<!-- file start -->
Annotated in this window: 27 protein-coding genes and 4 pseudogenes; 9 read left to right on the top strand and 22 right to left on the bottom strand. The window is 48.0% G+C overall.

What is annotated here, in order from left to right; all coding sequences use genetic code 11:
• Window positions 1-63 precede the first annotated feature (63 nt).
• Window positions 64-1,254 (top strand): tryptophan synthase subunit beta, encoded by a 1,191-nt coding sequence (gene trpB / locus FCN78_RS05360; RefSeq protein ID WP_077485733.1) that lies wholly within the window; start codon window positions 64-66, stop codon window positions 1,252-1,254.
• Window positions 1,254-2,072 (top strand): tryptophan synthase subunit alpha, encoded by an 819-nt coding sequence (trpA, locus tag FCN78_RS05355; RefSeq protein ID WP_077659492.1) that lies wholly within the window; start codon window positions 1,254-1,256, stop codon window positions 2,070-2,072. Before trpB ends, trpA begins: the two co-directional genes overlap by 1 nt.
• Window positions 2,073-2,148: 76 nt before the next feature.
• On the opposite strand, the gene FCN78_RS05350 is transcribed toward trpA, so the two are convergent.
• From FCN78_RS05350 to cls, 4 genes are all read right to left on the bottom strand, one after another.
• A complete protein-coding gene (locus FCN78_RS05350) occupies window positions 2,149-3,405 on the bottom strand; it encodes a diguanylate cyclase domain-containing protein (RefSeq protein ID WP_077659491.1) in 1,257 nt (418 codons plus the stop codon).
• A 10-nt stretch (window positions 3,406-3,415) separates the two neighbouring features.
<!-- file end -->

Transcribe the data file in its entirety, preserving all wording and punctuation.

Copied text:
Annotated in this window: 27 protein-coding genes and 4 pseudogenes; 9 read left to right on the top strand and 22 right to left on the bottom strand. The window is 48.0% G+C overall.

What is annotated here, in order from left to right; all coding sequences use genetic code 11:
• Window positions 1-63 precede the first annotated feature (63 nt).
• Window positions 64-1,254 (top strand): tryptophan synthase subunit beta, encoded by a 1,191-nt coding sequence (gene trpB / locus FCN78_RS05360; RefSeq protein ID WP_077485733.1) that lies wholly within the window; start codon window positions 64-66, stop codon window positions 1,252-1,254.
• Window positions 1,254-2,072 (top strand): tryptophan synthase subunit alpha, encoded by an 819-nt coding sequence (trpA, locus tag FCN78_RS05355; RefSeq protein ID WP_077659492.1) that lies wholly within the window; start codon window positions 1,254-1,256, stop codon window positions 2,070-2,072. Before trpB ends, trpA begins: the two co-directional genes overlap by 1 nt.
• Window positions 2,073-2,148: 76 nt before the next feature.
• On the opposite strand, the gene FCN78_RS05350 is transcribed toward trpA, so the two are convergent.
• From FCN78_RS05350 to cls, 4 genes are all read right to left on the bottom strand, one after another.
• A complete protein-coding gene (locus FCN78_RS05350) occupies window positions 2,149-3,405 on the bottom strand; it encodes a diguanylate cyclase domain-containing protein (RefSeq protein ID WP_077659491.1) in 1,257 nt (418 codons plus the stop codon).
• A 10-nt stretch (window positions 3,406-3,415) separates the two neighbouring features.